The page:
Eurozone power couple France and Germany urged Greek leaders on Monday to “live up to their responsibilities” and said that time was running out in talks on an unpopular austerity package designed to slash its deficit.
Speaking at a joint news conference after talks in Paris, President Nicolas Sarkozy and Chancellor Angela Merkel also said Athens should block its credit interest payments in a special account to ensure it can service its debts.
“We want this accord,” French President Nicolas Sarkozy said. “Greece’s leaders have made commitments and they must respect them scrupulously ... Europe is a place where everyone has their rights and duties. Time is running out, it needs to be concluded, it needs to be signed.”
Merkel warned that Greece can receive no more EU aid to cope with the crisis until it reaches a deal with the European Commission, the European Central Bank and the International Monetary Fund on tightening up its budget.
“We want Greece to stay in the euro. To say it clearly, this is the opinion of both of us,” German Chancellor Merkel said.
“But I also say - there can be no new Greece program if agreement is not reached with the Troika ... All those who bear responsibility in Greece must know - we will not deviate from this position.”
Merkel said both she and Sarkozy would remain united and determined in their approach to Greece.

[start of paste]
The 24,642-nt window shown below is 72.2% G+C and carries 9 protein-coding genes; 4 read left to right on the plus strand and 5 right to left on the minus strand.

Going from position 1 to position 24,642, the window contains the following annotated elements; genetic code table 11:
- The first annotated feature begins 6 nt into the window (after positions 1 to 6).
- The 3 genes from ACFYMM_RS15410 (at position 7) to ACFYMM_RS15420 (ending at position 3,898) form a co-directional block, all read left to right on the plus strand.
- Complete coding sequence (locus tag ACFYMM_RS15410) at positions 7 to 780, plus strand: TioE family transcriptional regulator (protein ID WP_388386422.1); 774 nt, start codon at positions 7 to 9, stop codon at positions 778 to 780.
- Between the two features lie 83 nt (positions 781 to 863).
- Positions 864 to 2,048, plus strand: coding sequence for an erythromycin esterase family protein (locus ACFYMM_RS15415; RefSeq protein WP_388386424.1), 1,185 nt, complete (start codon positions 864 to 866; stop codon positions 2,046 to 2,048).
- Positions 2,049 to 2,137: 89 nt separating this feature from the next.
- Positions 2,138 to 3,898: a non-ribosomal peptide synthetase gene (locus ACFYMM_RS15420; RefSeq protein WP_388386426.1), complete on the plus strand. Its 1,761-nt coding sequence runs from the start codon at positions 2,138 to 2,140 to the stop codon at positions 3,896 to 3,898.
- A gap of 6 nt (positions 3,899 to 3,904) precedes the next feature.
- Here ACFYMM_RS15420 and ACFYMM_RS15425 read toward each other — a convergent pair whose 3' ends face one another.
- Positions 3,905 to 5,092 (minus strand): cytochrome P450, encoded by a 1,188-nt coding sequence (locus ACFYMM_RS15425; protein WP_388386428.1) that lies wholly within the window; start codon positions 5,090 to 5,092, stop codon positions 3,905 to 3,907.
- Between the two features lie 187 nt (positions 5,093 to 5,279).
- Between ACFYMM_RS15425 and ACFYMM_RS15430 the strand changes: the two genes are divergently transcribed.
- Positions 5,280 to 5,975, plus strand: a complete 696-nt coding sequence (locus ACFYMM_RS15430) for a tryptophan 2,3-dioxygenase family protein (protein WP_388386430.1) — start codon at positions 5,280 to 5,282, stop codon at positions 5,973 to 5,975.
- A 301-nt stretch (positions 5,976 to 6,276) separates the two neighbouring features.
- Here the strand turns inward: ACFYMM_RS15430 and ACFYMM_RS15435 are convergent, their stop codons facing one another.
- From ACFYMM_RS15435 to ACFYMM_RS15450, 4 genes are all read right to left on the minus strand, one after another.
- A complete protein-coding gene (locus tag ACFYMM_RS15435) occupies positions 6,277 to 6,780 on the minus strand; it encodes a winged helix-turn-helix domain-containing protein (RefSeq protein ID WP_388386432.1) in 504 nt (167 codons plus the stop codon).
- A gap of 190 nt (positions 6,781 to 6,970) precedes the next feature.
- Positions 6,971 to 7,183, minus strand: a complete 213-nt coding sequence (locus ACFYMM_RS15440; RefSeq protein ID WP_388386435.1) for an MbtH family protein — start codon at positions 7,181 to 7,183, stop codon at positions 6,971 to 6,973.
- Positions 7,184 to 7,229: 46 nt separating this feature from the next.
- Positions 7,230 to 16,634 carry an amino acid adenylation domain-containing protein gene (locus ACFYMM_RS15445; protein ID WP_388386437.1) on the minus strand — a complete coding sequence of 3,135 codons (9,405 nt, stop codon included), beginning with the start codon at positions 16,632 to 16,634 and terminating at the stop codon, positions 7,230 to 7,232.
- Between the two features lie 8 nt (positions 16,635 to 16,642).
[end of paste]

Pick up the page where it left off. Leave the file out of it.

Greek Prime Minister Lucas Papademos struck a tentative deal with party leaders to extend spending cuts after euro-area finance chiefs told them an increase in the 130 billion-euro ($170 billion) aid package wasn’t forthcoming. Chiefs of the three parties supporting Papademoss government meet again today to work on details of an agreement. Chinas economic growth would be cut almost in half if Europes debt crisis worsens, the International Monetary Fund said.
We are entering into a fairly critical 24 hours for Greece, Jim Reid, a strategist at Deutsche Bank AG in London, wrote in a report. The focus has shifted from the private sector involvement negotiations toward the lack of political consensus and whether the interim coalition government will accept the conditions for its second bailout package, he said.